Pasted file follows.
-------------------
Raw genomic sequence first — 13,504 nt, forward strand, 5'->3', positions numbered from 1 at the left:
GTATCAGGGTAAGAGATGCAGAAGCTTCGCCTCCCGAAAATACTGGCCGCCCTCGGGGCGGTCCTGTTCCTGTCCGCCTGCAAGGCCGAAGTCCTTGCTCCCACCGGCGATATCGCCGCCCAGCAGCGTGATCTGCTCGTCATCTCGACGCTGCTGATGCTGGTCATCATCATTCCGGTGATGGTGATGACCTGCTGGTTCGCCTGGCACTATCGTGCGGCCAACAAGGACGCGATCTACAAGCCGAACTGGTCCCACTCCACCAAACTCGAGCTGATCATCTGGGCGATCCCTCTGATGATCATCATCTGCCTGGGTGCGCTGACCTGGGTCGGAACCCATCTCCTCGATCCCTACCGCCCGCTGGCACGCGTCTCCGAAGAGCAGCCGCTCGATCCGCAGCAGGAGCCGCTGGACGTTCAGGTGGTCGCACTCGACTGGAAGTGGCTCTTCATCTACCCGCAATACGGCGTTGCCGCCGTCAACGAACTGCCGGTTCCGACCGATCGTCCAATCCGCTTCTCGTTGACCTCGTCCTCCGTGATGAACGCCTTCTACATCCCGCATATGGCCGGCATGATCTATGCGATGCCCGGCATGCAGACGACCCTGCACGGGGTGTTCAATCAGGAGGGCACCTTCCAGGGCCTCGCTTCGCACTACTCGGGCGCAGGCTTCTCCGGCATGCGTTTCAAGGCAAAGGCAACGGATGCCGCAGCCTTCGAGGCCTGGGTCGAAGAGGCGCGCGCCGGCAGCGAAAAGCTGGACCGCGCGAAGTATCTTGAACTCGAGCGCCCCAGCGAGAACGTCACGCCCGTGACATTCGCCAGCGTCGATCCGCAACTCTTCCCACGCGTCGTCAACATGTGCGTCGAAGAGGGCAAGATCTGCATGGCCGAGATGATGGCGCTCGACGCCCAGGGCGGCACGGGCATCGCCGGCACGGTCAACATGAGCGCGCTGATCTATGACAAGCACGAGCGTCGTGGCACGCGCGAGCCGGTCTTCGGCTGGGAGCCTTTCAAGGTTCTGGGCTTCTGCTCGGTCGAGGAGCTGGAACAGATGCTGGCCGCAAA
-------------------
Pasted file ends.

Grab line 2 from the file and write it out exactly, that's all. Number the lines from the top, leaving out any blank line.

GTATCAGGGTAAGAGATGCAGAAGCTTCGCCTCCCGAAAATACTGGCCGCCCTCGGGGCGGTCCTGTTCCTGTCCGCCTGCAAGGCCGAAGTCCTTGCTCCCACCGGCGATATCGCCGCCCAGCAGCGTGATCTGCTCGTCATCTCGACGCTGCTGATGCTGGTCATCATCATTCCGGTGATGGTGATGACCTGCTGGTTCGCCTGGCACTATCGTGCGGCCAACAAGGACGCGATCTACAAGCCGAACTGGTCCCACTCCACCAAACTCGAGCTGATCATCTGGGCGATCCCTCTGATGATCATCATCTGCCTGGGTGCGCTGACCTGGGTCGGAACCCATCTCCTCGATCCCTACCGCCCGCTGGCACGCGTCTCCGAAGAGCAGCCGCTCGATCCGCAGCAGGAGCCGCTGGACGTTCAGGTGGTCGCACTCGACTGGAAGTGGCTCTTCATCTACCCGCAATACGGCGTTGCCGCCGTCAACGAACTGCCGGTTCCGACCGATCGTCCAATCCGCTTCTCGTTGACCTCGTCCTCCGTGATGAACGCCTTCTACATCCCGCATATGGCCGGCATGATCTATGCGATGCCCGGCATGCAGACGACCCTGCACGGGGTGTTCAATCAGGAGGGCACCTTCCAGGGCCTCGCTTCGCACTACTCGGGCGCAGGCTTCTCCGGCATGCGTTTCAAGGCAAAGGCAACGGATGCCGCAGCCTTCGAGGCCTGGGTCGAAGAGGCGCGCGCCGGCAGCGAAAAGCTGGACCGCGCGAAGTATCTTGAACTCGAGCGCCCCAGCGAGAACGTCACGCCCGTGACATTCGCCAGCGTCGATCCGCAACTCTTCCCACGCGTCGTCAACATGTGCGTCGAAGAGGGCAAGATCTGCATGGCCGAGATGATGGCGCTCGACGCCCAGGGCGGCACGGGCATCGCCGGCACGGTCAACATGAGCGCGCTGATCTATGACAAGCACGAGCGTCGTGGCACGCGCGAGCCGGTCTTCGGCTGGGAGCCTTTCAAGGTTCTGGGCTTCTGCTCGGTCGAGGAGCTGGAACAGATGCTGGCCGCAAA